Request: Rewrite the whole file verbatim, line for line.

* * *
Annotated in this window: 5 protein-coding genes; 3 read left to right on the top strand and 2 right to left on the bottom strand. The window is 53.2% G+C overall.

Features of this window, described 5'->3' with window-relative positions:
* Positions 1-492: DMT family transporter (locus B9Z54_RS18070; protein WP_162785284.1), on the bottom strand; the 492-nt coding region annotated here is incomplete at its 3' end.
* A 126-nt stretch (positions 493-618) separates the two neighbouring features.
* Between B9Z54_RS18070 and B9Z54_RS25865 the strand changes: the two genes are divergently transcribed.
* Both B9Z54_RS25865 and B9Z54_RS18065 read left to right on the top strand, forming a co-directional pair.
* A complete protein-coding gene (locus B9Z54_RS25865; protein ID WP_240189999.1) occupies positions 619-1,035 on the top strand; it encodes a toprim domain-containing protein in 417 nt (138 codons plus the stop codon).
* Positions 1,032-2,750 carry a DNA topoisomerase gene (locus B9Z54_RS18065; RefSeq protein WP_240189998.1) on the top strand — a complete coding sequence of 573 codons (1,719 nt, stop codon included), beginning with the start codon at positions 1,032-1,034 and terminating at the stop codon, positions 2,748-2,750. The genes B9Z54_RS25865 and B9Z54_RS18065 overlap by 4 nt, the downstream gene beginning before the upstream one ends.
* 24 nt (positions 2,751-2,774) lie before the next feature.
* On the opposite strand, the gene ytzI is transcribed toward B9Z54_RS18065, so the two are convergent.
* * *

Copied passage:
Annotated in this window: 5 protein-coding genes; 3 read left to right on the top strand and 2 right to left on the bottom strand. The window is 53.2% G+C overall.

Features of this window, described 5'->3' with window-relative positions:
* Positions 1-492: DMT family transporter (locus B9Z54_RS18070; protein WP_162785284.1), on the bottom strand; the 492-nt coding region annotated here is incomplete at its 3' end.
* A 126-nt stretch (positions 493-618) separates the two neighbouring features.
* Between B9Z54_RS18070 and B9Z54_RS25865 the strand changes: the two genes are divergently transcribed.
* Both B9Z54_RS25865 and B9Z54_RS18065 read left to right on the top strand, forming a co-directional pair.
* A complete protein-coding gene (locus B9Z54_RS25865; protein ID WP_240189999.1) occupies positions 619-1,035 on the top strand; it encodes a toprim domain-containing protein in 417 nt (138 codons plus the stop codon).
* Positions 1,032-2,750 carry a DNA topoisomerase gene (locus B9Z54_RS18065; RefSeq protein WP_240189998.1) on the top strand — a complete coding sequence of 573 codons (1,719 nt, stop codon included), beginning with the start codon at positions 1,032-1,034 and terminating at the stop codon, positions 2,748-2,750. The genes B9Z54_RS25865 and B9Z54_RS18065 overlap by 4 nt, the downstream gene beginning before the upstream one ends.
* 24 nt (positions 2,751-2,774) lie before the next feature.
* On the opposite strand, the gene ytzI is transcribed toward B9Z54_RS18065, so the two are convergent.